Alzheimer's Awareness Facts

Dorian Martin Health Guide
  • Since I’ve started writing this blog, I’ve tried to describe the personal toll that Alzheimer’s Disease can take. Because November is Alzheimer’s Awareness Month and National Family Caregivers Month, I thought it would be helpful to look at this disease from a broader perspective.

    Therefore, I wanted to share some thought-provoking statistics with you. The statistical information about this terrible disease is provided from the Alzheimer’s Association’s website. The additional information, which is italicized, was found at different websites and helps to put the significance of this disease into context.
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    • An estimated 4.5 million Americans currently have Alzheimer’s disease. That number is just slightly less than the total population of Ireland. The number of Americans with Alzheimer’s has more than doubled since 1980 and will continue to grow. It is estimated that by 2050, more than 11 million people could be afflicted with this disease.

    • A person with Alzheimer’s disease will live an average of eight years and as many as 20 years or more from the onset of symptoms as estimated by relatives. From the time of diagnosis, people with Alzheimer's disease survive about half as long as those of similar age without dementia. Average survival time is affected by age at diagnosis and severity of other medical conditions.

    • Alzheimer’s disease costs American business $61 billion a year, according to a report commissioned by the Alzheimer’s Association. Of that figure, $24.6 billion covers Alzheimer health care and $36.5 billion covers costs related to caregivers of individuals with Alzheimer’s, including lost productivity, absenteeism and worker replacement.

    • The average lifetime cost of care for an individual with Alzheimer’s is $174,000. More than 7 out of 10 people with Alzheimer’s disease live at home, where almost 75 percent of their care is provided by family and friends. The remainder is “paid” care costing an average of $19,000 per year. Families pay almost all of that out of pocket. The average cost for nursing home care is $42,000 per year but can exceed $70,000 per year in some areas of the country. These health care costs place a tremendous burden on the caregiving family’s financial situation. The U.S. Census Bureau reported that in 2005, Black households had the lowest median income ($30,858) while Asian households had the highest median income ($61,094). The median income for non-Hispanic white households was $50,784. Median income for Hispanic households was $35,967.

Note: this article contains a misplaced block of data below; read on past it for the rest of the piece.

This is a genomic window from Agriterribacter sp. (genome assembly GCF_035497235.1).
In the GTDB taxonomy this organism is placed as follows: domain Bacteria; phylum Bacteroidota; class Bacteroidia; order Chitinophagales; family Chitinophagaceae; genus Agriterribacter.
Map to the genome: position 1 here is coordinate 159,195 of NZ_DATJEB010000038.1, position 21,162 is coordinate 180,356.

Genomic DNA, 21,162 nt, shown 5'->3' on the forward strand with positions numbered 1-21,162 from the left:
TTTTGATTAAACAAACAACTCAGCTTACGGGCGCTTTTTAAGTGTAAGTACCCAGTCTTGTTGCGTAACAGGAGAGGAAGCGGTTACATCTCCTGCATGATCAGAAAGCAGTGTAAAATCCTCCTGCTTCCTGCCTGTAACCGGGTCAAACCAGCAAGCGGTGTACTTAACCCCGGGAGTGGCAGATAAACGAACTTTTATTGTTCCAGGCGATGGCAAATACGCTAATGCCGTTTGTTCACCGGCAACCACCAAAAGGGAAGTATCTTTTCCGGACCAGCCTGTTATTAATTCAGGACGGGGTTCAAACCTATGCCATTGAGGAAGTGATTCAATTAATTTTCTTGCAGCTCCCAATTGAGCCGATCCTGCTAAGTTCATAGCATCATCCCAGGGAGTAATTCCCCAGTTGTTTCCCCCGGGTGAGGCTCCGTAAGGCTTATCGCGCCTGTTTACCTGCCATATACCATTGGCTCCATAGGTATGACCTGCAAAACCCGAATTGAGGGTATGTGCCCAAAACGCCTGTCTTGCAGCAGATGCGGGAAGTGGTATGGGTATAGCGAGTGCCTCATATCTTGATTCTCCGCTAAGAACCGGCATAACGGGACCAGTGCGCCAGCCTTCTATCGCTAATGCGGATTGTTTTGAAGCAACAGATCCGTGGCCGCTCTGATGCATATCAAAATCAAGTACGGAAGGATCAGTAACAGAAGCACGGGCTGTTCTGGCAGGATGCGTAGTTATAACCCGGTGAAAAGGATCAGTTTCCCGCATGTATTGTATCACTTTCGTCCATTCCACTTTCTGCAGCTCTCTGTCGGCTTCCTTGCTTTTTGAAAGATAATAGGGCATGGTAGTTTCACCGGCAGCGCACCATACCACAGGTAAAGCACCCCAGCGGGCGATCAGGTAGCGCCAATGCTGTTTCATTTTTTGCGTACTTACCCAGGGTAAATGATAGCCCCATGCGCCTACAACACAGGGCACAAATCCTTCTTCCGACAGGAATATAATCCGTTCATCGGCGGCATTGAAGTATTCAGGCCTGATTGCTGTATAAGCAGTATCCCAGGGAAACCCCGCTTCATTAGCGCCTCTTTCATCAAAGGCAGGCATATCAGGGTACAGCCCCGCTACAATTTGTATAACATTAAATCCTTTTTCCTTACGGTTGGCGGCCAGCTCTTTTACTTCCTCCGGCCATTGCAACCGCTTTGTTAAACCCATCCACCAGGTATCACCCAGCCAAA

• The federal government estimates spending approximately $647 million for Alzheimer’s disease research in fiscal year 2005. Although this number initially sounds impressive, you need to compare it to some of the other projects authorized by the U.S. Congress. For instance, Alaska received appropriations of $223 million to build a bridge that will link the Ketchikan (population of 8,000) to Gravina Island (population of 50).

  • These numbers describe how our country’s economic health is linked to finding a cure to this disease. As the U.S. Congressional leadership changes, we have an excellent opportunity to make our case heard to our newly elected leaders. We need to talk not only about allocating appropriate funding levels for scientific research, but also providing economic support to families who are currently caring for loved ones with this disease. It’s going to take a concentrated effort among legislators, researchers, businesses, and the general population to defeat this terrible disease. If we don’t take action now, the approaching tidal wave of Alzheimer’s may very well defeat our nation.
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Published On: November 14, 2006